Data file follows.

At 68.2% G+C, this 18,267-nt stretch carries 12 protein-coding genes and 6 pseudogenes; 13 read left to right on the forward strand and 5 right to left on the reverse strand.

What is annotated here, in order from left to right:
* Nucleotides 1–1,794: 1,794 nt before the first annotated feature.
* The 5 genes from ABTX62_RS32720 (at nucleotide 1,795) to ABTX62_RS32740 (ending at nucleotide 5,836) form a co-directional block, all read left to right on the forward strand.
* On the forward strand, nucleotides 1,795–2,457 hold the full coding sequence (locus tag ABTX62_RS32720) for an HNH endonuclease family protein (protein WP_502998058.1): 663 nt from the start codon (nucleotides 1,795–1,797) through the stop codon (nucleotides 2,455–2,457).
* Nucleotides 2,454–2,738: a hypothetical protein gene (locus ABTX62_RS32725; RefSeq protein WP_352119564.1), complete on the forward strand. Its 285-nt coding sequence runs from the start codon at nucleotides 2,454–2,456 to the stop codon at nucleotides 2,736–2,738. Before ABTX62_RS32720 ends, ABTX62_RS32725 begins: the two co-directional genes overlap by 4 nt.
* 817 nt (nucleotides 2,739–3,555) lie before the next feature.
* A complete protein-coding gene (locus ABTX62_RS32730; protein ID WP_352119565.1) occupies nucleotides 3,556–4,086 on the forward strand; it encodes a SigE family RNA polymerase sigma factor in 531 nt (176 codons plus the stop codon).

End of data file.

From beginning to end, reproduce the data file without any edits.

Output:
At 68.2% G+C, this 18,267-nt stretch carries 12 protein-coding genes and 6 pseudogenes; 13 read left to right on the forward strand and 5 right to left on the reverse strand.

What is annotated here, in order from left to right:
* Nucleotides 1–1,794: 1,794 nt before the first annotated feature.
* The 5 genes from ABTX62_RS32720 (at nucleotide 1,795) to ABTX62_RS32740 (ending at nucleotide 5,836) form a co-directional block, all read left to right on the forward strand.
* On the forward strand, nucleotides 1,795–2,457 hold the full coding sequence (locus tag ABTX62_RS32720) for an HNH endonuclease family protein (protein WP_502998058.1): 663 nt from the start codon (nucleotides 1,795–1,797) through the stop codon (nucleotides 2,455–2,457).
* Nucleotides 2,454–2,738: a hypothetical protein gene (locus ABTX62_RS32725; RefSeq protein WP_352119564.1), complete on the forward strand. Its 285-nt coding sequence runs from the start codon at nucleotides 2,454–2,456 to the stop codon at nucleotides 2,736–2,738. Before ABTX62_RS32720 ends, ABTX62_RS32725 begins: the two co-directional genes overlap by 4 nt.
* 817 nt (nucleotides 2,739–3,555) lie before the next feature.
* A complete protein-coding gene (locus ABTX62_RS32730; protein ID WP_352119565.1) occupies nucleotides 3,556–4,086 on the forward strand; it encodes a SigE family RNA polymerase sigma factor in 531 nt (176 codons plus the stop codon).